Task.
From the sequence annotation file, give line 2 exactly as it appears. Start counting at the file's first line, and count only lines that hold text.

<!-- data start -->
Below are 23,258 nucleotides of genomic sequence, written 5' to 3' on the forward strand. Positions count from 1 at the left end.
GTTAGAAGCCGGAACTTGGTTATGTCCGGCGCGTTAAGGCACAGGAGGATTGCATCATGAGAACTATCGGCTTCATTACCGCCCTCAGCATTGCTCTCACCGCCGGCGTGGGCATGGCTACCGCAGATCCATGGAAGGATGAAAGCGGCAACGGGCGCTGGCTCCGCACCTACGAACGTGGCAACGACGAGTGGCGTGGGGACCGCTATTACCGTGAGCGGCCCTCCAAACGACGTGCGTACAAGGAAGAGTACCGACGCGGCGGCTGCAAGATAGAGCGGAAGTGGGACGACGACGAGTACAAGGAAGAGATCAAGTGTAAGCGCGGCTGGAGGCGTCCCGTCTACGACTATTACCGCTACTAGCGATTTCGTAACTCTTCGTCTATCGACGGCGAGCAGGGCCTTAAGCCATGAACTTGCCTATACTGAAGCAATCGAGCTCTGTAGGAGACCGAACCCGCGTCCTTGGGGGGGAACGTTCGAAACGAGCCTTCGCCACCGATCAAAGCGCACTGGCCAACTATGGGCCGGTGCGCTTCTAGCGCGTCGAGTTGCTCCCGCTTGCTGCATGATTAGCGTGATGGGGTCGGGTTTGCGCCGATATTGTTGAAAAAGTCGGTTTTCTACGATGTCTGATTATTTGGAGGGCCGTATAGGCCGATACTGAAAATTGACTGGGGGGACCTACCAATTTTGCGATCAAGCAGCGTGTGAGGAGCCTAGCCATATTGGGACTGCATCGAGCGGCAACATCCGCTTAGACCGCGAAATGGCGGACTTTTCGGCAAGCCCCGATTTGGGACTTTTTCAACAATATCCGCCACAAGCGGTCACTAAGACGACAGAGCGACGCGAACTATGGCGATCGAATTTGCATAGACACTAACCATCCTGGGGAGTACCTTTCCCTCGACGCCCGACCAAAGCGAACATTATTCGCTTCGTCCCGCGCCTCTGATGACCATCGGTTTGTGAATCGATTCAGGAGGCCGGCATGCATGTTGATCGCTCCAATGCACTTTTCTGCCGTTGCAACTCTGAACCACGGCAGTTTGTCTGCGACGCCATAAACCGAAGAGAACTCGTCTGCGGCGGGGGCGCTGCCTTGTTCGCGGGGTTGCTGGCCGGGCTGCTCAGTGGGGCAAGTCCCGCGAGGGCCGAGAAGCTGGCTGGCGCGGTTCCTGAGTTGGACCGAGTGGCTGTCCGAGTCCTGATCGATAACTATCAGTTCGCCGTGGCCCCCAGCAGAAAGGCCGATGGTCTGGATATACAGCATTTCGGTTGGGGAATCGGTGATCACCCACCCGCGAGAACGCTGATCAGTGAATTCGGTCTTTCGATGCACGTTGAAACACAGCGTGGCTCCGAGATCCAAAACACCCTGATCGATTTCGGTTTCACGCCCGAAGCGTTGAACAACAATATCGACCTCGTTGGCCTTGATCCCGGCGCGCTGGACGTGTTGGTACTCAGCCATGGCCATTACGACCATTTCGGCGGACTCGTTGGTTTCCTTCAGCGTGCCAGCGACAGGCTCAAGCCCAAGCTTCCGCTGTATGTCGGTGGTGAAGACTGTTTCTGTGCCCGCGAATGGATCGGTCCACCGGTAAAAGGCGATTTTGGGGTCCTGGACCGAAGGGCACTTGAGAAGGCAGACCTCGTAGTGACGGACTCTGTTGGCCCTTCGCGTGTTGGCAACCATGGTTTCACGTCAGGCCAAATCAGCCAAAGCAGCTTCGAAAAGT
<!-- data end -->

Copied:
GTTAGAAGCCGGAACTTGGTTATGTCCGGCGCGTTAAGGCACAGGAGGATTGCATCATGAGAACTATCGGCTTCATTACCGCCCTCAGCATTGCTCTCACCGCCGGCGTGGGCATGGCTACCGCAGATCCATGGAAGGATGAAAGCGGCAACGGGCGCTGGCTCCGCACCTACGAACGTGGCAACGACGAGTGGCGTGGGGACCGCTATTACCGTGAGCGGCCCTCCAAACGACGTGCGTACAAGGAAGAGTACCGACGCGGCGGCTGCAAGATAGAGCGGAAGTGGGACGACGACGAGTACAAGGAAGAGATCAAGTGTAAGCGCGGCTGGAGGCGTCCCGTCTACGACTATTACCGCTACTAGCGATTTCGTAACTCTTCGTCTATCGACGGCGAGCAGGGCCTTAAGCCATGAACTTGCCTATACTGAAGCAATCGAGCTCTGTAGGAGACCGAACCCGCGTCCTTGGGGGGGAACGTTCGAAACGAGCCTTCGCCACCGATCAAAGCGCACTGGCCAACTATGGGCCGGTGCGCTTCTAGCGCGTCGAGTTGCTCCCGCTTGCTGCATGATTAGCGTGATGGGGTCGGGTTTGCGCCGATATTGTTGAAAAAGTCGGTTTTCTACGATGTCTGATTATTTGGAGGGCCGTATAGGCCGATACTGAAAATTGACTGGGGGGACCTACCAATTTTGCGATCAAGCAGCGTGTGAGGAGCCTAGCCATATTGGGACTGCATCGAGCGGCAACATCCGCTTAGACCGCGAAATGGCGGACTTTTCGGCAAGCCCCGATTTGGGACTTTTTCAACAATATCCGCCACAAGCGGTCACTAAGACGACAGAGCGACGCGAACTATGGCGATCGAATTTGCATAGACACTAACCATCCTGGGGAGTACCTTTCCCTCGACGCCCGACCAAAGCGAACATTATTCGCTTCGTCCCGCGCCTCTGATGACCATCGGTTTGTGAATCGATTCAGGAGGCCGGCATGCATGTTGATCGCTCCAATGCACTTTTCTGCCGTTGCAACTCTGAACCACGGCAGTTTGTCTGCGACGCCATAAACCGAAGAGAACTCGTCTGCGGCGGGGGCGCTGCCTTGTTCGCGGGGTTGCTGGCCGGGCTGCTCAGTGGGGCAAGTCCCGCGAGGGCCGAGAAGCTGGCTGGCGCGGTTCCTGAGTTGGACCGAGTGGCTGTCCGAGTCCTGATCGATAACTATCAGTTCGCCGTGGCCCCCAGCAGAAAGGCCGATGGTCTGGATATACAGCATTTCGGTTGGGGAATCGGTGATCACCCACCCGCGAGAACGCTGATCAGTGAATTCGGTCTTTCGATGCACGTTGAAACACAGCGTGGCTCCGAGATCCAAAACACCCTGATCGATTTCGGTTTCACGCCCGAAGCGTTGAACAACAATATCGACCTCGTTGGCCTTGATCCCGGCGCGCTGGACGTGTTGGTACTCAGCCATGGCCATTACGACCATTTCGGCGGACTCGTTGGTTTCCTTCAGCGTGCCAGCGACAGGCTCAAGCCCAAGCTTCCGCTGTATGTCGGTGGTGAAGACTGTTTCTGTGCCCGCGAATGGATCGGTCCACCGGTAAAAGGCGATTTTGGGGTCCTGGACCGAAGGGCACTTGAGAAGGCAGACCTCGTAGTGACGGACTCTGTTGGCCCTTCGCGTGTTGGCAACCATGGTTTCACGTCAGGCCAAATCAGCCAAAGCAGCTTCGAAAAGT